U.S. Tows Canadian Navy Ship to Hawaii After Fire

An SH-60B Sea Hawk helicopter prepares to unload materials aboard Canada's naval vessel HMCS Protecteur.
An SH-60B Sea Hawk helicopter prepares to unload materials aboard Canada's naval vessel HMCS Protecteur. MC3 Johans Chavarro / U.S. Navy

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A U.S. Navy ocean tug on Tuesday was towing a Canadian navy ship with nearly 300 crew members on board to Hawaii's Pearl Harbor after an engine fire left 20 sailors with minor injuries.

HMCS Protecteur was in the Pacific Ocean north of Hawaii when the fire broke out last week, the Canadian navy said. Its passengers included some of the crew's family who had been traveling with the Protecteur on its return leg to Esquimalt, British Columbia. It is common for family to join crew members returning from long missions.

The U.S. Navy dispatched guided-missile destroyer USS Michael Murphy to help the disabled vessel. The Michael Murphy returned to Pearl Harbor on Tuesday carrying 19 of the family members and one Canadian sailor who cut his hand, Canadian navy officials said.

"We signed on for an adventure, and we got one," Arlene Veenhof, a family member, told reporters after stepping off the destroyer. After walking onto the dock, Veenhof and the other passengers gave three cheers to the American crew who had escorted them.

The Canadian navy said a doctor on board treated sailors suffering from dehydration, exhaustion and smoke inhalation. The cause of the fire was under investigation.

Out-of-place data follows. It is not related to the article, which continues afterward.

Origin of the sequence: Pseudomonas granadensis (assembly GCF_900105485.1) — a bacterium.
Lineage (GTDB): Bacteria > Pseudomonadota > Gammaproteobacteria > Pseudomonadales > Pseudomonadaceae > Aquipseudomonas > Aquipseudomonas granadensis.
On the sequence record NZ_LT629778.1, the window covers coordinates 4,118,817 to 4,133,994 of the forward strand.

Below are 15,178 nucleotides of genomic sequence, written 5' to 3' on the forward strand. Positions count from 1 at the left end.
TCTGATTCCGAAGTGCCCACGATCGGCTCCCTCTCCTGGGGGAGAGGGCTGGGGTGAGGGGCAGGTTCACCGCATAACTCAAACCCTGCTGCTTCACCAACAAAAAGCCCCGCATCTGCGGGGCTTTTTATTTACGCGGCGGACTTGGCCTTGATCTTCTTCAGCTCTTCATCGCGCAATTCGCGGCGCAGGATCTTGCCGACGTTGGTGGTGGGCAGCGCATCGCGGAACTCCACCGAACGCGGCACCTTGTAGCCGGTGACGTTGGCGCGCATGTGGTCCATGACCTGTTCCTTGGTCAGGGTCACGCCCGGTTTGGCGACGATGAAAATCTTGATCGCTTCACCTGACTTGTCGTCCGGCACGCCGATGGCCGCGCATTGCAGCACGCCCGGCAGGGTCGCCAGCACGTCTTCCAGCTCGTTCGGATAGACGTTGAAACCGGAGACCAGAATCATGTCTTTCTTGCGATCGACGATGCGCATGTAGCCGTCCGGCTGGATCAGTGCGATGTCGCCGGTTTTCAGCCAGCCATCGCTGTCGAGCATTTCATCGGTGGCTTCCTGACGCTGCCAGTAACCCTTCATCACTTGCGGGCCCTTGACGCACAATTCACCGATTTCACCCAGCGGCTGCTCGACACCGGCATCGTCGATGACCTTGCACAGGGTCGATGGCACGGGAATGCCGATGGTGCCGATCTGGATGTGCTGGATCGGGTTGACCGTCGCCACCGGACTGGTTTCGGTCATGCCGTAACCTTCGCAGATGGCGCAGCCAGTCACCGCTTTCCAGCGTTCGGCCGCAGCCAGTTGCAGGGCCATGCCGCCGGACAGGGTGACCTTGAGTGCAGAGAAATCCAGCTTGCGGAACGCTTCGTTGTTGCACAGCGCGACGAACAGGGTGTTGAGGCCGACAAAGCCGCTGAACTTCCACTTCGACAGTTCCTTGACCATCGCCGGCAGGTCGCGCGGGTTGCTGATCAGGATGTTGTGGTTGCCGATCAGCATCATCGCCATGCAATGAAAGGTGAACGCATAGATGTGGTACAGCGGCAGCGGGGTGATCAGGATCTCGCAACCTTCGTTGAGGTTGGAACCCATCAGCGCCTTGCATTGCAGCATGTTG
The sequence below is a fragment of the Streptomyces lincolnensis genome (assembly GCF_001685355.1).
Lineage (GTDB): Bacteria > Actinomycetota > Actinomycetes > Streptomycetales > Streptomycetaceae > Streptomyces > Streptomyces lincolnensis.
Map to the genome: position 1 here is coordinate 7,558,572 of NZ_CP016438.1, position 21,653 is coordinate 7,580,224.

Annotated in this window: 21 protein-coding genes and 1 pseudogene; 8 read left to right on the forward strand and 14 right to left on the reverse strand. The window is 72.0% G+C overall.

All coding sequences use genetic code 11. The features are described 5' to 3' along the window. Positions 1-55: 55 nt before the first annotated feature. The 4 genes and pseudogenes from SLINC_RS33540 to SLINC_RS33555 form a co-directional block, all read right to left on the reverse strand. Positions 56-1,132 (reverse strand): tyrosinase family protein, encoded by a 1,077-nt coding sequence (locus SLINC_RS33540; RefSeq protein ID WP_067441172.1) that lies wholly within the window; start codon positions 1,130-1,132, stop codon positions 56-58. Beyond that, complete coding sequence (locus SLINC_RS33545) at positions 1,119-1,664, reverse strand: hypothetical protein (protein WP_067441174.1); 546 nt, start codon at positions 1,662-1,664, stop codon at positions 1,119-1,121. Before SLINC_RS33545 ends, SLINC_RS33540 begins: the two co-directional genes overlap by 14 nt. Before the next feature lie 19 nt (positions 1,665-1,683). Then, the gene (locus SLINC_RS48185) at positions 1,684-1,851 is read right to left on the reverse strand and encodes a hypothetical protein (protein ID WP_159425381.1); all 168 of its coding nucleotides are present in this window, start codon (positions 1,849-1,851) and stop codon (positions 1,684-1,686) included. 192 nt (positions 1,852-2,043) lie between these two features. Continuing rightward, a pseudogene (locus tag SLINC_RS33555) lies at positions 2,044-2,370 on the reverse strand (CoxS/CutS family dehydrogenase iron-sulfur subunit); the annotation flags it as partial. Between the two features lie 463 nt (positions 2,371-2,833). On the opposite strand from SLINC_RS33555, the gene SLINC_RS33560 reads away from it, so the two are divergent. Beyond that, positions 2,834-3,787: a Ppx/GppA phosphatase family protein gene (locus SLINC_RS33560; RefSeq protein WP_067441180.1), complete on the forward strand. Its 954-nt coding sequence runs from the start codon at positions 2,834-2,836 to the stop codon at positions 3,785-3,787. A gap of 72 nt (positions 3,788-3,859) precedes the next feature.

Cmdr. Al Harrigan of Maritime Forces Pacific Headquarters said the Canadian ship was a refueling vessel on its way home from a three- to four-week deployment.

Harrigan said the details of investigating the fire were still being worked out, along with the logistics of getting the ship back to a dock.

"We're going to look after the crew. That's our No. 1 priority. Once the ship is safely alongside then we'll start looking at what the actual damage was," Harrigan said. "We'll bring in our experts, they'll look at the situation, and that'll start the slow process of getting our ship ready to head back to Canada."

Harrigan said the American ship also helped by providing essential supplies, like water, to those on the Canadian vessel.

The 44-year-old Canadian vessel was expected to arrive at Pearl Harbor on Thursday. The effort to tow the aging vessel was complicated by rough seas, which caused the tow line to break Sunday, the Canadian navy said.

The USS Sioux, a deep-water ocean tug, took over towing duties for the slow return to Pearl Harbor, James said.

An SH-60B Sea Hawk helicopter prepares to unload materials aboard the Royal Canadian Navy auxiliary oil replenishment ship HMCS Protecteur (AOR 509) on March 1, 2014.Mass Communication Specialist Johans Chavarro / U.S. Navy
— The Associated Press